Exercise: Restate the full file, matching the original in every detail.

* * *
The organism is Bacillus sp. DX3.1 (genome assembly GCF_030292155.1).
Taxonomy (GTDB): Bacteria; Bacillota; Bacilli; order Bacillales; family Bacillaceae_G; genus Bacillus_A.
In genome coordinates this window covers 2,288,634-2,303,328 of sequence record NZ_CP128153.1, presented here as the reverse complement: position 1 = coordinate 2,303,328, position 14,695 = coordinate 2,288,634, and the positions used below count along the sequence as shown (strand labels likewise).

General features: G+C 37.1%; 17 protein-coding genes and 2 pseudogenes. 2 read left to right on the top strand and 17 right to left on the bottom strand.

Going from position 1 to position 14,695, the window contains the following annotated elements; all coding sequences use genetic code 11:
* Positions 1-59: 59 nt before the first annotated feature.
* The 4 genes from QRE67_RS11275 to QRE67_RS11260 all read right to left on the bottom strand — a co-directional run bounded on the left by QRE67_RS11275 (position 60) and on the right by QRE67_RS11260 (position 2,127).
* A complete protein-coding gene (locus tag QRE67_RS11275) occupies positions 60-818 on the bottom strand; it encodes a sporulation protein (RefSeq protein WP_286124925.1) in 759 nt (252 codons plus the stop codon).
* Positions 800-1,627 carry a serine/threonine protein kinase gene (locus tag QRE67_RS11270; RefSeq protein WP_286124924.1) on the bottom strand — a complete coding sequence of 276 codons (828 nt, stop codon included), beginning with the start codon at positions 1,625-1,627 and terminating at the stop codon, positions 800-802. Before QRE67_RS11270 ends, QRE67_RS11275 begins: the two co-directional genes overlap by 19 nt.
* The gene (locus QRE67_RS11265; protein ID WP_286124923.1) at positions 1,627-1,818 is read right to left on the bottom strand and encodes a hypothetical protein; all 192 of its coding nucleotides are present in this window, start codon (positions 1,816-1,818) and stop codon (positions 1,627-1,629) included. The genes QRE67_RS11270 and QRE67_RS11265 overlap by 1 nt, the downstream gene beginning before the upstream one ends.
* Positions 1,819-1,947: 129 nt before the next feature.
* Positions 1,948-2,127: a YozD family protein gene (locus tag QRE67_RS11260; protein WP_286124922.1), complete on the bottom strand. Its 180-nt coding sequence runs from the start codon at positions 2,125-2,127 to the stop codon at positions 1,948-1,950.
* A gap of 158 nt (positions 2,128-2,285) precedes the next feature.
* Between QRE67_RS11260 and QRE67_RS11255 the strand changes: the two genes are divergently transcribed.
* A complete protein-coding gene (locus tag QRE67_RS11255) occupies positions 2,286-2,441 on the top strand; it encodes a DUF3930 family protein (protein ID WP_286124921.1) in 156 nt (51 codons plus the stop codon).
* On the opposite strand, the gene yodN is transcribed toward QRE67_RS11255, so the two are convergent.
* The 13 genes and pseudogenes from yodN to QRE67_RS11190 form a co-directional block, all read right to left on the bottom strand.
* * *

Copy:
The organism is Bacillus sp. DX3.1 (genome assembly GCF_030292155.1).
Taxonomy (GTDB): Bacteria; Bacillota; Bacilli; order Bacillales; family Bacillaceae_G; genus Bacillus_A.
In genome coordinates this window covers 2,288,634-2,303,328 of sequence record NZ_CP128153.1, presented here as the reverse complement: position 1 = coordinate 2,303,328, position 14,695 = coordinate 2,288,634, and the positions used below count along the sequence as shown (strand labels likewise).

General features: G+C 37.1%; 17 protein-coding genes and 2 pseudogenes. 2 read left to right on the top strand and 17 right to left on the bottom strand.

Going from position 1 to position 14,695, the window contains the following annotated elements; all coding sequences use genetic code 11:
* Positions 1-59: 59 nt before the first annotated feature.
* The 4 genes from QRE67_RS11275 to QRE67_RS11260 all read right to left on the bottom strand — a co-directional run bounded on the left by QRE67_RS11275 (position 60) and on the right by QRE67_RS11260 (position 2,127).
* A complete protein-coding gene (locus tag QRE67_RS11275) occupies positions 60-818 on the bottom strand; it encodes a sporulation protein (RefSeq protein WP_286124925.1) in 759 nt (252 codons plus the stop codon).
* Positions 800-1,627 carry a serine/threonine protein kinase gene (locus tag QRE67_RS11270; RefSeq protein WP_286124924.1) on the bottom strand — a complete coding sequence of 276 codons (828 nt, stop codon included), beginning with the start codon at positions 1,625-1,627 and terminating at the stop codon, positions 800-802. Before QRE67_RS11270 ends, QRE67_RS11275 begins: the two co-directional genes overlap by 19 nt.
* The gene (locus QRE67_RS11265; protein ID WP_286124923.1) at positions 1,627-1,818 is read right to left on the bottom strand and encodes a hypothetical protein; all 192 of its coding nucleotides are present in this window, start codon (positions 1,816-1,818) and stop codon (positions 1,627-1,629) included. The genes QRE67_RS11270 and QRE67_RS11265 overlap by 1 nt, the downstream gene beginning before the upstream one ends.
* Positions 1,819-1,947: 129 nt before the next feature.
* Positions 1,948-2,127: a YozD family protein gene (locus tag QRE67_RS11260; protein WP_286124922.1), complete on the bottom strand. Its 180-nt coding sequence runs from the start codon at positions 2,125-2,127 to the stop codon at positions 1,948-1,950.
* A gap of 158 nt (positions 2,128-2,285) precedes the next feature.
* Between QRE67_RS11260 and QRE67_RS11255 the strand changes: the two genes are divergently transcribed.
* A complete protein-coding gene (locus tag QRE67_RS11255) occupies positions 2,286-2,441 on the top strand; it encodes a DUF3930 family protein (protein ID WP_286124921.1) in 156 nt (51 codons plus the stop codon).
* On the opposite strand, the gene yodN is transcribed toward QRE67_RS11255, so the two are convergent.
* The 13 genes and pseudogenes from yodN to QRE67_RS11190 form a co-directional block, all read right to left on the bottom strand.